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Research article2021Peer reviewedOpen access

DNA traces the origin of honey by identifying plants, bacteria and fungi

Wirta, Helena; Abrego, Nerea; Miller, Kirsten; Roslin, Tomas; Vesterinen, Eero


The regional origin of a food product commonly afects its value. To this, DNA-based identifcation of tissue remains could ofer fne resolution. For honey, this would allow the usage of not only pollen but all plant tissue, and also that of microbes in the product, for discerning the origin. Here we examined how plant, bacterial and fungal taxa identifed by DNA metabarcoding and metagenomics diferentiate between honey samples from three neighbouring countries. To establish how the taxonomic contents of honey refect the country of origin, we used joint species distribution modelling. At the lowest taxonomic level by metabarcoding, with operational taxonomic units, the country of origin explained the majority of variation in the data (70–79%), with plant and fungal gene regions providing the clearest distinction between countries. At the taxonomic level of genera, plants provided the most separation between countries with both metabarcoding and metagenomics. The DNA-based methods distinguish the countries more than the morphological pollen identifcation and the removal of pollen has only a minor efect on taxonomic recovery by DNA. As we fnd good resolution among honeys from regions with similar biota, DNA-based methods hold great promise for resolving honey origins among more diferent regions.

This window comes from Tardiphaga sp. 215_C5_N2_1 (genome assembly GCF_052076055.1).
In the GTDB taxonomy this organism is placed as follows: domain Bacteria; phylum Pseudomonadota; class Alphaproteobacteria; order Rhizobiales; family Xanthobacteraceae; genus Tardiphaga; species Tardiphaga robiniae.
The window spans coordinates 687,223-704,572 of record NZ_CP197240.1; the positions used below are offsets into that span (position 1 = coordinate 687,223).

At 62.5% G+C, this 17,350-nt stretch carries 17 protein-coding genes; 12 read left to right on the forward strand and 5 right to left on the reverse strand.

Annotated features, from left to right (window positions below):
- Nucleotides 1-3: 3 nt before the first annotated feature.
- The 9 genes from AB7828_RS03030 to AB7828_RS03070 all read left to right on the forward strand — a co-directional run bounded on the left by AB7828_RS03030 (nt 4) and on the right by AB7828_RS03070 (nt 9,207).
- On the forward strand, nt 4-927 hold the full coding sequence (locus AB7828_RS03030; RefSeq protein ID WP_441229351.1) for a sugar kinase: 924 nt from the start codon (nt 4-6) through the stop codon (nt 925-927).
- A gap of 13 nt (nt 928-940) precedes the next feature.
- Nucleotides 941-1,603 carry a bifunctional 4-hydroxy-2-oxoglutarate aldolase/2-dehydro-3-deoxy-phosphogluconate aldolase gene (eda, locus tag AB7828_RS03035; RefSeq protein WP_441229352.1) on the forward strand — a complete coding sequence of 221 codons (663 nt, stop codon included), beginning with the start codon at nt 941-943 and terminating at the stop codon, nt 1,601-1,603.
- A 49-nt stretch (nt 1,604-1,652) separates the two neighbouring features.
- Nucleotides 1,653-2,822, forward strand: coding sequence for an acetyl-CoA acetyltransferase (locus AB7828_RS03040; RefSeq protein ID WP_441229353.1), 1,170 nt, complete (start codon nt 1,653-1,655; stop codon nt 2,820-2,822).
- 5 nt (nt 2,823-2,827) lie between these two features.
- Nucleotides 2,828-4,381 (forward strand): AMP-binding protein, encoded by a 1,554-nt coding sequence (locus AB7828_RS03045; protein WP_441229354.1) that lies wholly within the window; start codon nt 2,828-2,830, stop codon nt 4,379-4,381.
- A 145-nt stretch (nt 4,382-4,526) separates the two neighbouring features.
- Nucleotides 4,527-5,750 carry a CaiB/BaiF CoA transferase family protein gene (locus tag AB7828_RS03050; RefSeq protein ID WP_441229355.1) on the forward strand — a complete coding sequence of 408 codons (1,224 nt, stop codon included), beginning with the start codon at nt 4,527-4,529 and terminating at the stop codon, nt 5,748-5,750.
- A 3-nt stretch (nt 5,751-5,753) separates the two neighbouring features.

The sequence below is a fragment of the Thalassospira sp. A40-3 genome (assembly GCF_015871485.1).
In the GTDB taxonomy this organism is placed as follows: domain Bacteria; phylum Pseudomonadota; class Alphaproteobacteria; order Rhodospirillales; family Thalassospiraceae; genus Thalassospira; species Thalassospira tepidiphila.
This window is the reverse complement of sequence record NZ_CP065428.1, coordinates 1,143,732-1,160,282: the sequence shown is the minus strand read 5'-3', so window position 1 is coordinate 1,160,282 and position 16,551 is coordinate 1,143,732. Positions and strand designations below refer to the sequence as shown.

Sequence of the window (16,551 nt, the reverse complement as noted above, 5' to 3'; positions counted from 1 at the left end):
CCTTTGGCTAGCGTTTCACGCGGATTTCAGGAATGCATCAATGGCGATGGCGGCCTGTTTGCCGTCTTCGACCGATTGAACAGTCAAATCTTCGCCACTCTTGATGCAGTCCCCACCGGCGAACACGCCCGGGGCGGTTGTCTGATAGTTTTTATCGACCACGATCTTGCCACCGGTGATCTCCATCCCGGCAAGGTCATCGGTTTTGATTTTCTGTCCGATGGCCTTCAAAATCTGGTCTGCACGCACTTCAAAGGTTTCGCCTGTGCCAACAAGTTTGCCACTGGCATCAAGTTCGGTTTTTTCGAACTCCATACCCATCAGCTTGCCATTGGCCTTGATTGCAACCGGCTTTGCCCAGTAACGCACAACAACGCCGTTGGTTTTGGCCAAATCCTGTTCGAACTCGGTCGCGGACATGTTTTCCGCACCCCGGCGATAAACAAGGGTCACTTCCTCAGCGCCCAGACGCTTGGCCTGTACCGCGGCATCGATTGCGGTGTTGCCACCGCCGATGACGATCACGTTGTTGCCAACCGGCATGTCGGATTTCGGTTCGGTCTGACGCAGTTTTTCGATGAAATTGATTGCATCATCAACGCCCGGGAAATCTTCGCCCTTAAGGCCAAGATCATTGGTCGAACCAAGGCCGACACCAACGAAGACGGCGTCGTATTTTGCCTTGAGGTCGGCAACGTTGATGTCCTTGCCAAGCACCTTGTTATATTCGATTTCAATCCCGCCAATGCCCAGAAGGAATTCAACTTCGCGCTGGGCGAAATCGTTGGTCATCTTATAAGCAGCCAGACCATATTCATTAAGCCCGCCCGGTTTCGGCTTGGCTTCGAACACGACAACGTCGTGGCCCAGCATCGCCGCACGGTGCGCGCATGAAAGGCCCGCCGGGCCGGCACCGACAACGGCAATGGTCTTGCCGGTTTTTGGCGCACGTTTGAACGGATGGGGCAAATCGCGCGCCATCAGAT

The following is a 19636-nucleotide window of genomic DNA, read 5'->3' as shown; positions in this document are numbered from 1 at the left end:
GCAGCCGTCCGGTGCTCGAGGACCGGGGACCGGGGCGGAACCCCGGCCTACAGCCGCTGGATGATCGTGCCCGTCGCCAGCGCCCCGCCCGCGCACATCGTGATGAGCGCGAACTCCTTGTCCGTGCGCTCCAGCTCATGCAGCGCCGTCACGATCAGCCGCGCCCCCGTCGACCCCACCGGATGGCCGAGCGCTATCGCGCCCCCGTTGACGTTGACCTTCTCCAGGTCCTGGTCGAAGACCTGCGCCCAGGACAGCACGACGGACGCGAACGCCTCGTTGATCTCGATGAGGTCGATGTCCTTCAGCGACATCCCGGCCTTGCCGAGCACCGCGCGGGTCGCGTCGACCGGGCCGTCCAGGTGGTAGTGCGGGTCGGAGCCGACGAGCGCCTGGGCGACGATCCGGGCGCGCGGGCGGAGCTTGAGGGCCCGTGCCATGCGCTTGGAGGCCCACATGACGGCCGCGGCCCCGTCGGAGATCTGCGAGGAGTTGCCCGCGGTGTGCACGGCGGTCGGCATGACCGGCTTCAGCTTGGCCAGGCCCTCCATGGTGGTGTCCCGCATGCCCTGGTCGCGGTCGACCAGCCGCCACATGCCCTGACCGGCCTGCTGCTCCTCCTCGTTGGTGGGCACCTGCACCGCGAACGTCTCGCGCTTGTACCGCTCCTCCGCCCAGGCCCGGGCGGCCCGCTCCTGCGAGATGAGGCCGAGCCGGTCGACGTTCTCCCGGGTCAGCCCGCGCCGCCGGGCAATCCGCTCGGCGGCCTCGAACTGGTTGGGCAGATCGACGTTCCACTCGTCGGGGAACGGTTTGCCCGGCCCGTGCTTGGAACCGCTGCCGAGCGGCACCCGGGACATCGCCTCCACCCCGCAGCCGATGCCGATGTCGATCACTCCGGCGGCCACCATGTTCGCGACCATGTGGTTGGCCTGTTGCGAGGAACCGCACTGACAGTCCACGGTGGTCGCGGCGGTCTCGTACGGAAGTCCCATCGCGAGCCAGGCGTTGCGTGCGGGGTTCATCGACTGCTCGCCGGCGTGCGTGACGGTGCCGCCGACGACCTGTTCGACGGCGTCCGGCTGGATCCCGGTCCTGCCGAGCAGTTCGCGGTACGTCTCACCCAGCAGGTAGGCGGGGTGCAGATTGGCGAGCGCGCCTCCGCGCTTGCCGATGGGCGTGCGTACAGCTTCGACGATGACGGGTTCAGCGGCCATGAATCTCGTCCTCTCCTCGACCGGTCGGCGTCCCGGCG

Published in

Scientific Reports
2021, Volume: 11, number: 1, article number: 4798

      SLU Authors

      • Sustainable Development Goals

        SDG2 End hunger, achieve food security and improved nutrition and promote sustainable agriculture

        UKÄ Subject classification

        Plant Biotechnology

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